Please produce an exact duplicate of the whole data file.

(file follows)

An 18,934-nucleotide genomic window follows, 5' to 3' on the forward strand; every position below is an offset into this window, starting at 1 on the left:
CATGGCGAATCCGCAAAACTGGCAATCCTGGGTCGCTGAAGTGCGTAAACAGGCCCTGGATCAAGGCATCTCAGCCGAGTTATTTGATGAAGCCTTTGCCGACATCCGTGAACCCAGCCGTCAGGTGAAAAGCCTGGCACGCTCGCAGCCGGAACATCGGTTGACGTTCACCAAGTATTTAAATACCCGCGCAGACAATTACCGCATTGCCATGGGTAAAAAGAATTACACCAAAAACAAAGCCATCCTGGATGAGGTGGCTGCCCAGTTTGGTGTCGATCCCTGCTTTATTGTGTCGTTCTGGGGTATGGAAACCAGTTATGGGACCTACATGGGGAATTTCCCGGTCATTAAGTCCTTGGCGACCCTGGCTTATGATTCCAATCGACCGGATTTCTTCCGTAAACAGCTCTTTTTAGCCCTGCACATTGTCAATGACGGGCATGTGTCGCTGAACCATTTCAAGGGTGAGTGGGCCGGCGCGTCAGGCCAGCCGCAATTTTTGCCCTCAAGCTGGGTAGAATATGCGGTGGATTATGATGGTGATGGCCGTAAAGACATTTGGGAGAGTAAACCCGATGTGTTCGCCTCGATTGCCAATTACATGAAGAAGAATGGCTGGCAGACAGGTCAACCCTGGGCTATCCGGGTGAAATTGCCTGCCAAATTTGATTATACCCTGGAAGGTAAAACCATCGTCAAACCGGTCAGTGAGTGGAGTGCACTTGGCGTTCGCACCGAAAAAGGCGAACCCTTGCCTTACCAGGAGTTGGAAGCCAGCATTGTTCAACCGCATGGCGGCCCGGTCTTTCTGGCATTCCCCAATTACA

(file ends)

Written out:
An 18,934-nucleotide genomic window follows, 5' to 3' on the forward strand; every position below is an offset into this window, starting at 1 on the left:
CATGGCGAATCCGCAAAACTGGCAATCCTGGGTCGCTGAAGTGCGTAAACAGGCCCTGGATCAAGGCATCTCAGCCGAGTTATTTGATGAAGCCTTTGCCGACATCCGTGAACCCAGCCGTCAGGTGAAAAGCCTGGCACGCTCGCAGCCGGAACATCGGTTGACGTTCACCAAGTATTTAAATACCCGCGCAGACAATTACCGCATTGCCATGGGTAAAAAGAATTACACCAAAAACAAAGCCATCCTGGATGAGGTGGCTGCCCAGTTTGGTGTCGATCCCTGCTTTATTGTGTCGTTCTGGGGTATGGAAACCAGTTATGGGACCTACATGGGGAATTTCCCGGTCATTAAGTCCTTGGCGACCCTGGCTTATGATTCCAATCGACCGGATTTCTTCCGTAAACAGCTCTTTTTAGCCCTGCACATTGTCAATGACGGGCATGTGTCGCTGAACCATTTCAAGGGTGAGTGGGCCGGCGCGTCAGGCCAGCCGCAATTTTTGCCCTCAAGCTGGGTAGAATATGCGGTGGATTATGATGGTGATGGCCGTAAAGACATTTGGGAGAGTAAACCCGATGTGTTCGCCTCGATTGCCAATTACATGAAGAAGAATGGCTGGCAGACAGGTCAACCCTGGGCTATCCGGGTGAAATTGCCTGCCAAATTTGATTATACCCTGGAAGGTAAAACCATCGTCAAACCGGTCAGTGAGTGGAGTGCACTTGGCGTTCGCACCGAAAAAGGCGAACCCTTGCCTTACCAGGAGTTGGAAGCCAGCATTGTTCAACCGCATGGCGGCCCGGTCTTTCTGGCATTCCCCAATTACA